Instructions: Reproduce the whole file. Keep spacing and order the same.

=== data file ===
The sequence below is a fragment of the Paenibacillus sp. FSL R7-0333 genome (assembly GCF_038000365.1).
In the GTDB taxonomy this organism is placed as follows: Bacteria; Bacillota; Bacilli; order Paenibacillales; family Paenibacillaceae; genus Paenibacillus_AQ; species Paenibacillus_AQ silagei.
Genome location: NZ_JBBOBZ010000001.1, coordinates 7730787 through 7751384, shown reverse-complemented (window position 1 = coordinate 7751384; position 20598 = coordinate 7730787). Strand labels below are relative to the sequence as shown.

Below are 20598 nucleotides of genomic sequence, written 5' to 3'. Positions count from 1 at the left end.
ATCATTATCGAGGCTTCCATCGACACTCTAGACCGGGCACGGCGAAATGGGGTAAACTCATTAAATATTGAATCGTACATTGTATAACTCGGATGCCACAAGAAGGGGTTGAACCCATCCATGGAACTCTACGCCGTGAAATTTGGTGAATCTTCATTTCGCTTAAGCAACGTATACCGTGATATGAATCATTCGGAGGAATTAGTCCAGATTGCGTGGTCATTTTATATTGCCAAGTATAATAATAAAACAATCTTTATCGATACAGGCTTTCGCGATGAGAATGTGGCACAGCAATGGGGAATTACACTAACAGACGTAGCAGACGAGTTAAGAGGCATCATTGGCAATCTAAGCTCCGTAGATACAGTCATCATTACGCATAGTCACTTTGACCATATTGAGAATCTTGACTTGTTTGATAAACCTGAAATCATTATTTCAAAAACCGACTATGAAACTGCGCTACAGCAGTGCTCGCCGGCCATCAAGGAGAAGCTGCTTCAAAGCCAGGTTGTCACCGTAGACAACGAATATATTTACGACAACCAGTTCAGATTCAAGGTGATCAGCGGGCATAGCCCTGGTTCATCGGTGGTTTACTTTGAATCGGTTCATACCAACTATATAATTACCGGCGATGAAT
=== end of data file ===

The sequence below is a fragment of the Paenibacillus sp. FSL R7-0333 genome (assembly GCF_038000365.1).
In the GTDB taxonomy this organism is placed as follows: Bacteria; Bacillota; Bacilli; order Paenibacillales; family Paenibacillaceae; genus Paenibacillus_AQ; species Paenibacillus_AQ silagei.
Genome location: NZ_JBBOBZ010000001.1, coordinates 7730787 through 7751384, shown reverse-complemented (window position 1 = coordinate 7751384; position 20598 = coordinate 7730787). Strand labels below are relative to the sequence as shown.

Below are 20598 nucleotides of genomic sequence, written 5' to 3'. Positions count from 1 at the left end.
ATCATTATCGAGGCTTCCATCGACACTCTAGACCGGGCACGGCGAAATGGGGTAAACTCATTAAATATTGAATCGTACATTGTATAACTCGGATGCCACAAGAAGGGGTTGAACCCATCCATGGAACTCTACGCCGTGAAATTTGGTGAATCTTCATTTCGCTTAAGCAACGTATACCGTGATATGAATCATTCGGAGGAATTAGTCCAGATTGCGTGGTCATTTTATATTGCCAAGTATAATAATAAAACAATCTTTATCGATACAGGCTTTCGCGATGAGAATGTGGCACAGCAATGGGGAATTACACTAACAGACGTAGCAGACGAGTTAAGAGGCATCATTGGCAATCTAAGCTCCGTAGATACAGTCATCATTACGCATAGTCACTTTGACCATATTGAGAATCTTGACTTGTTTGATAAACCTGAAATCATTATTTCAAAAACCGACTATGAAACTGCGCTACAGCAGTGCTCGCCGGCCATCAAGGAGAAGCTGCTTCAAAGCCAGGTTGTCACCGTAGACAACGAATATATTTACGACAACCAGTTCAGATTCAAGGTGATCAGCGGGCATAGCCCTGGTTCATCGGTGGTTTACTTTGAATCGGTTCATACCAACTATATAATTACCGGCGATGAAT